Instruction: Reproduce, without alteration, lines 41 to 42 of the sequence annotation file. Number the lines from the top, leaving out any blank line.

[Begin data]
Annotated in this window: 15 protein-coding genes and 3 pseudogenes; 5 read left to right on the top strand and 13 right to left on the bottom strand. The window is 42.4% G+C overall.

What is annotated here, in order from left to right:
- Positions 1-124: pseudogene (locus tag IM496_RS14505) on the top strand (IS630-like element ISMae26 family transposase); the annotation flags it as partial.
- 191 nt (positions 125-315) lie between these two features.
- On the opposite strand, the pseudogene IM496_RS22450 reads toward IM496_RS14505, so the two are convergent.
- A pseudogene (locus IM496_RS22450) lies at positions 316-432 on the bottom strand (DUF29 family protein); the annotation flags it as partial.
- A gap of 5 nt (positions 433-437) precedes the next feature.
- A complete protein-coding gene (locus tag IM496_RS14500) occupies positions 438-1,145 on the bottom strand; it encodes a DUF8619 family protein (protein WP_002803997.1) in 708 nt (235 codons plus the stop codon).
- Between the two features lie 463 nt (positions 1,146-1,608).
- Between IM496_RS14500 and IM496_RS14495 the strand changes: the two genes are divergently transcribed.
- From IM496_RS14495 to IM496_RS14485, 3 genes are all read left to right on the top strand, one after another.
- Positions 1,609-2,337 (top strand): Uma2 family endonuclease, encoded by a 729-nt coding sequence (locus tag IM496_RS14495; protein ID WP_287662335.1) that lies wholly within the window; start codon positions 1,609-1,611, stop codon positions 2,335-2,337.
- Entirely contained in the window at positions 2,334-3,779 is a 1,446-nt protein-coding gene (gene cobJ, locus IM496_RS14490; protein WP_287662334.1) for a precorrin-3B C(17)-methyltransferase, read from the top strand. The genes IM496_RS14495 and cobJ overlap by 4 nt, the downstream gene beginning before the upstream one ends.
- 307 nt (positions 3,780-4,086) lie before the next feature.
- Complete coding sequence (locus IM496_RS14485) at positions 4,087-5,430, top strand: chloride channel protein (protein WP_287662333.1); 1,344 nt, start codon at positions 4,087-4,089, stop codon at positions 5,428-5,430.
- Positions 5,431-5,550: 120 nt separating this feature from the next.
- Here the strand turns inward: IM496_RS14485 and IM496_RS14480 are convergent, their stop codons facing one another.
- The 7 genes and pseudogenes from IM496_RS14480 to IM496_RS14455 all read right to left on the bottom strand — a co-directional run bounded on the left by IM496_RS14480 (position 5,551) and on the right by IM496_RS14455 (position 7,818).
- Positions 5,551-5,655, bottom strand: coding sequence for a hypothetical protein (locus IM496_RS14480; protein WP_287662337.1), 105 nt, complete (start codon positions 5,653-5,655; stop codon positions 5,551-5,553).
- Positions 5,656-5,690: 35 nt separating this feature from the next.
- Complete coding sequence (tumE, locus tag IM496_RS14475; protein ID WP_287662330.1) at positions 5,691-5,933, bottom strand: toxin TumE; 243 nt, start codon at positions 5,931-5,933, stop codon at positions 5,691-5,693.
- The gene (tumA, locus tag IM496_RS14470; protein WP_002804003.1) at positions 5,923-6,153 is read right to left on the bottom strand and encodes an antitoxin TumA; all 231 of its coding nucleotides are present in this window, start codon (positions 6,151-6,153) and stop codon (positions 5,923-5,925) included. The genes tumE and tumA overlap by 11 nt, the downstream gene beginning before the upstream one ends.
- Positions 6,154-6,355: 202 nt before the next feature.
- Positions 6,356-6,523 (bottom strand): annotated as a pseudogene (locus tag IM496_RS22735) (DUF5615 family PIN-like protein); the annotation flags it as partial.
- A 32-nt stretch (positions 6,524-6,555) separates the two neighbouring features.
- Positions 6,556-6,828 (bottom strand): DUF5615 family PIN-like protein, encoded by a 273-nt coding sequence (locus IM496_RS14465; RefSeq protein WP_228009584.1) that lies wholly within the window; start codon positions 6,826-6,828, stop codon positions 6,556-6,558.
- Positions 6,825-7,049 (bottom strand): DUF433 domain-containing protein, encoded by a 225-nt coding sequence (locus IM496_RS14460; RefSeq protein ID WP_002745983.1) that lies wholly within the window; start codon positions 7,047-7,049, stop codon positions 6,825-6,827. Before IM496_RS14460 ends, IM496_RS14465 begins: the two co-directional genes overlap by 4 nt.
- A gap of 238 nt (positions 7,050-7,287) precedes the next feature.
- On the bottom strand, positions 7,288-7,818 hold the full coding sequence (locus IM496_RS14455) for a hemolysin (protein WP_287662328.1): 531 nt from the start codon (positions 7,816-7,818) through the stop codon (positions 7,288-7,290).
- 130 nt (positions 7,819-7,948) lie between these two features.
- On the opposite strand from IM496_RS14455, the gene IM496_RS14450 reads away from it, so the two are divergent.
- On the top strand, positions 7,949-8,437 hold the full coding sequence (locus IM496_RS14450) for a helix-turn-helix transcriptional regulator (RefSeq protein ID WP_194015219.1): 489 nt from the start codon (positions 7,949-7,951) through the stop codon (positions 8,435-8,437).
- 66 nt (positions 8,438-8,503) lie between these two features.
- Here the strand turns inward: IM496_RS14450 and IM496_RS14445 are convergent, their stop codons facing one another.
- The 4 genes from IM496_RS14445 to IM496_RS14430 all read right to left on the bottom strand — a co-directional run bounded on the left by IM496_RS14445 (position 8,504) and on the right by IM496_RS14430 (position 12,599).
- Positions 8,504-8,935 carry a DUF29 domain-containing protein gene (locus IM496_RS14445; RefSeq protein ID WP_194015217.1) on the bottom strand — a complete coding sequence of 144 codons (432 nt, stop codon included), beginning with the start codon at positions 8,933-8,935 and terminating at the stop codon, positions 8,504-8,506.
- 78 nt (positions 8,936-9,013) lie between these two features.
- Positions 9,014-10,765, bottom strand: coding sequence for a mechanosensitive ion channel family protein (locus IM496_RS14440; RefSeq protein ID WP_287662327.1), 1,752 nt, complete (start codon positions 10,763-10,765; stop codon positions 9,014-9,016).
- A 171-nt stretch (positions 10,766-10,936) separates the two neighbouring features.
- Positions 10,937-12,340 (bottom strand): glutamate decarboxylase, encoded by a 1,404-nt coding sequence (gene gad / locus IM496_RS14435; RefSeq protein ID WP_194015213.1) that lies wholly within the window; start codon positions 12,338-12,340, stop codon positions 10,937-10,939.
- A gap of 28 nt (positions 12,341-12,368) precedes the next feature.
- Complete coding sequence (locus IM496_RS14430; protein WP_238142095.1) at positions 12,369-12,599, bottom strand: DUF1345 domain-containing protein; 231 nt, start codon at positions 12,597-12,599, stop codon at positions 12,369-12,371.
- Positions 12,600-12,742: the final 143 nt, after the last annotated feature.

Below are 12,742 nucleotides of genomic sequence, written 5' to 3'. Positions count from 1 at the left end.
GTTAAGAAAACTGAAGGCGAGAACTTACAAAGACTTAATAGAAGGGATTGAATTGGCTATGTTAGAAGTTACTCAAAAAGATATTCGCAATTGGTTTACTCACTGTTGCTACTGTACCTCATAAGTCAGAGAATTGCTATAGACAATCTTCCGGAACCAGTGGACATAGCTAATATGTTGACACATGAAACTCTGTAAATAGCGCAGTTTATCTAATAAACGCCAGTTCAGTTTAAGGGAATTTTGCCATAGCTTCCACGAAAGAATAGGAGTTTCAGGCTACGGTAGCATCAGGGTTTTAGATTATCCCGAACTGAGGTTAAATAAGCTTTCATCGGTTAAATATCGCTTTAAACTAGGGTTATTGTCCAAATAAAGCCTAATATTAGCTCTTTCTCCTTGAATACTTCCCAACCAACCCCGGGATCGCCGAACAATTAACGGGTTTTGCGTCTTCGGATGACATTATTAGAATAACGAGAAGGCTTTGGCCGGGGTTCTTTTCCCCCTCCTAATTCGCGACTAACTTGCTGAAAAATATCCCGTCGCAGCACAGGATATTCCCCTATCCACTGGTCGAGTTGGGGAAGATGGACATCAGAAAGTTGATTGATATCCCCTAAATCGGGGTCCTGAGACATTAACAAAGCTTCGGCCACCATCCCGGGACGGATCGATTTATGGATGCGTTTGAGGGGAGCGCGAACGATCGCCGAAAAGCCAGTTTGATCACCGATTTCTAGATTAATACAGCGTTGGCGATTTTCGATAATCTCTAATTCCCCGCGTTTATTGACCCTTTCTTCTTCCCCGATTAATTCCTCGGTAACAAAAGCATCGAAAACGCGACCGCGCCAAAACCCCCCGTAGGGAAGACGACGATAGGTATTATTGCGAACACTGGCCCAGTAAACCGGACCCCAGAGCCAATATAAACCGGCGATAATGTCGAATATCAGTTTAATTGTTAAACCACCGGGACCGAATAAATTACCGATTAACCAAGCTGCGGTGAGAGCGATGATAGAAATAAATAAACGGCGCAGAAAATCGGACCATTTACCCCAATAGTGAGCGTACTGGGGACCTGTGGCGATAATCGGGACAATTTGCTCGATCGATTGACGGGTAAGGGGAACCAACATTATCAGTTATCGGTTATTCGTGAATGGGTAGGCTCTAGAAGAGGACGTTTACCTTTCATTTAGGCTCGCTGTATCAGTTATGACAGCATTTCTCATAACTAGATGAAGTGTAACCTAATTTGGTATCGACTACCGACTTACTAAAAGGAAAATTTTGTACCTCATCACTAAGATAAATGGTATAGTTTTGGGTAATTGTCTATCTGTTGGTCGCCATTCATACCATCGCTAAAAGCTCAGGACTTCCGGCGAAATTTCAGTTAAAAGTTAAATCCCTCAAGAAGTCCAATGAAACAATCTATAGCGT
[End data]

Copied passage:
- A gap of 28 nt (positions 12,341-12,368) precedes the next feature.
- Complete coding sequence (locus IM496_RS14430; protein WP_238142095.1) at positions 12,369-12,599, bottom strand: DUF1345 domain-containing protein; 231 nt, start codon at positions 12,597-12,599, stop codon at positions 12,369-12,371.